New Belgium is one state closer to filling out the map. The Colorado brewery has announced plans to expand distribution throughout Massachusetts beginning in February. “Massachusetts is a great beer state with a long tradition of embracing good beer,” said Rich Rush, the company’s northeast and Canada division sales director, in a news release. “It’s a very competitive landscape and we aim to bring something new to the scene with our dynamic portfolio and strong emphasis on beer culture.” The company will introduce itself to the market initially with flagship Fat Tire, Ranger IPA, Citradelic IPA, a seasonal release, and unspecified sour offerings.
WHY IT MATTERS
When New Belgium beers start flowing through the Bay State early next year, the nation’s fourth largest craft brewery by volume will officially be able to count 46 states where its beer is sold, just four shy of a true national footprint. This move is the latest in the brewery’s stated anticipation to have its beers sold in all 50 states by 2018. Though headquartered in Fort Collins, it’s likely Massachusetts, as well as its other east coast markets, will primarily be served beer produced at the company’s new brewing facility in Asheville, North Carolina.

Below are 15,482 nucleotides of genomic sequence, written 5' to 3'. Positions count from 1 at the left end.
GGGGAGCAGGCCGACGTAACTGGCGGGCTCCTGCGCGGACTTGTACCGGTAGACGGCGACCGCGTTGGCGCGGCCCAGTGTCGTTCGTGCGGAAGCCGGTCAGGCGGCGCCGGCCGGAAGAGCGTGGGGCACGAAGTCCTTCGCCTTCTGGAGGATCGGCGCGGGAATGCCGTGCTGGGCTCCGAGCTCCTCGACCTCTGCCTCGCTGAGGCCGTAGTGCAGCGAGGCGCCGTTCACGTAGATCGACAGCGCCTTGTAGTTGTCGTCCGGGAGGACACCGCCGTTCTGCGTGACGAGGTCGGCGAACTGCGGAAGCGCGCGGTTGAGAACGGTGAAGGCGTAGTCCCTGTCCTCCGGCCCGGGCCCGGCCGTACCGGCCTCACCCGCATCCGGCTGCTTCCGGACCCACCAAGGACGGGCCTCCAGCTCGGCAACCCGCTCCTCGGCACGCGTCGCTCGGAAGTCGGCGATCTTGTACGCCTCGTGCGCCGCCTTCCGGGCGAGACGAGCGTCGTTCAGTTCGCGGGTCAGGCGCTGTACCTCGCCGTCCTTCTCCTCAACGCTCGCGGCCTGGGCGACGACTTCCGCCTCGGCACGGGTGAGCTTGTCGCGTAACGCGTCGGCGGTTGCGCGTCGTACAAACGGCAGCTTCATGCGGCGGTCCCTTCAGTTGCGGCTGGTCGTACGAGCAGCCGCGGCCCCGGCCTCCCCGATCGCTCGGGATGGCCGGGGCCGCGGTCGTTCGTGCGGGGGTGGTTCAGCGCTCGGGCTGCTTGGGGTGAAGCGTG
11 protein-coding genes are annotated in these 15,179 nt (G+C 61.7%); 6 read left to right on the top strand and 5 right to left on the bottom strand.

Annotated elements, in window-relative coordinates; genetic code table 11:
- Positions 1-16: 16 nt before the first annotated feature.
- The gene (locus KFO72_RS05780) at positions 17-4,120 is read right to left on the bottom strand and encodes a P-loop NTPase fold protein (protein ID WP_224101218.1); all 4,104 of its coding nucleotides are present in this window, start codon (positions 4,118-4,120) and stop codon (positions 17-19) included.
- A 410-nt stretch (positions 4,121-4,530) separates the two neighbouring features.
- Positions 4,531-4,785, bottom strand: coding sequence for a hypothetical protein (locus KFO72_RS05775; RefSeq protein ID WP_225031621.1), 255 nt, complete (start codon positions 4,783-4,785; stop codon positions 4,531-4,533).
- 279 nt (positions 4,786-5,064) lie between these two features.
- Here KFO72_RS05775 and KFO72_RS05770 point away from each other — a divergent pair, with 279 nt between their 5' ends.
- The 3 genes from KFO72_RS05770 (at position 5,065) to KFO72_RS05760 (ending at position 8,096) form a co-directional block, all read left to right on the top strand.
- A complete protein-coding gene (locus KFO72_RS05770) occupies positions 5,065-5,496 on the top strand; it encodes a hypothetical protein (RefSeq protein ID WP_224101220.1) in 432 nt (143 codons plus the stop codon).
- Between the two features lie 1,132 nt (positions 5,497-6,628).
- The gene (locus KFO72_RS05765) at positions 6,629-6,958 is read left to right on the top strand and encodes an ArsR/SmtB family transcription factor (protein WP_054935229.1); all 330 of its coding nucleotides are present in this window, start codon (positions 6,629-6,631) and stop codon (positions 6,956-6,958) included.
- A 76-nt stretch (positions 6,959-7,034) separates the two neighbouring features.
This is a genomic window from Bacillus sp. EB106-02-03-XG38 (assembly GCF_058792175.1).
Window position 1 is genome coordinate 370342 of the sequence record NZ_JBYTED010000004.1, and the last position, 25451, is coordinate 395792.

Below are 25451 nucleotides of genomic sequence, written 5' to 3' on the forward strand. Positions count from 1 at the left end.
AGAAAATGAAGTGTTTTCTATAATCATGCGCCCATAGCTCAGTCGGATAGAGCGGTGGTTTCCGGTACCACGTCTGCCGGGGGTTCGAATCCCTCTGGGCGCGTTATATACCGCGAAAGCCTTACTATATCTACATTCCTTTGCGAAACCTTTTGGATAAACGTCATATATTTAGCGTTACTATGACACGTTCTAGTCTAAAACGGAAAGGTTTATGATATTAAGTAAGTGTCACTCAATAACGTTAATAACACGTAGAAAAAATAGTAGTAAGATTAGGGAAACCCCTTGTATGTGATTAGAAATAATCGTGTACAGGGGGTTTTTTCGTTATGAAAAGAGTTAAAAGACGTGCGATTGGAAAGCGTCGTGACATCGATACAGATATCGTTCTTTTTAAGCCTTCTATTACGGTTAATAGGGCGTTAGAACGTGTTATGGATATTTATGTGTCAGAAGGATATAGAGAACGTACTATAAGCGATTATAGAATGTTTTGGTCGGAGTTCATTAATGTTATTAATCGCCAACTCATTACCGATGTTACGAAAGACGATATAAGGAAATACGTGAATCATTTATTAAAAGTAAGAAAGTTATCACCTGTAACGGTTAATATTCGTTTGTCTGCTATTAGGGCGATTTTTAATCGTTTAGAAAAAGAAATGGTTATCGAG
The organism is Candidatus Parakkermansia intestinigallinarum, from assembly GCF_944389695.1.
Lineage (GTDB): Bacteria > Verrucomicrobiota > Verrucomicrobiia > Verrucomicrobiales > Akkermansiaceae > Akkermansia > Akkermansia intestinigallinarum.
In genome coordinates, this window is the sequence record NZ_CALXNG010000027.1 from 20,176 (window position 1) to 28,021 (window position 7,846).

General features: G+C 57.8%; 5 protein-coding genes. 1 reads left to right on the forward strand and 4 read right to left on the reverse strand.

Production capacity clearly isn’t an issue for the company with regards to its “50 by ‘18” vision. Still, New Belgium is in a bit of a transitional period.
That 50 by ‘18 plan was originally made clear by former CEO and current executive chair of the brewery’s board of directors, Kim Jordan. “It has occurred to me that not being a truly national player, in all 50 states, makes it difficult to earn national mandates from national chains,” she told Brewbound in 2013. “Over the years, we have been really methodical about opening new territories at a reasonable rate. I think you will see us pick up the pace of opening new markets because there is really is no reason to wait.”
Last October, though, after a 25-year run at the helm of the company, Jordan was supplanted by Christine Perich, herself a 16-year veteran with the company. Just one year later, New Belgium announced Perich was departing to “pursue other opportunities.” Her replacement hasn’t been named.
That’s all to say, in a three-year interim, there’s been quite the shakeup at the top of the company. It hasn’t given any indication, though, that the 50 by ’18 plan has changed. And Massachusetts might be an early indicator that a little executive shuffle won’t stand in the way of its national ambition.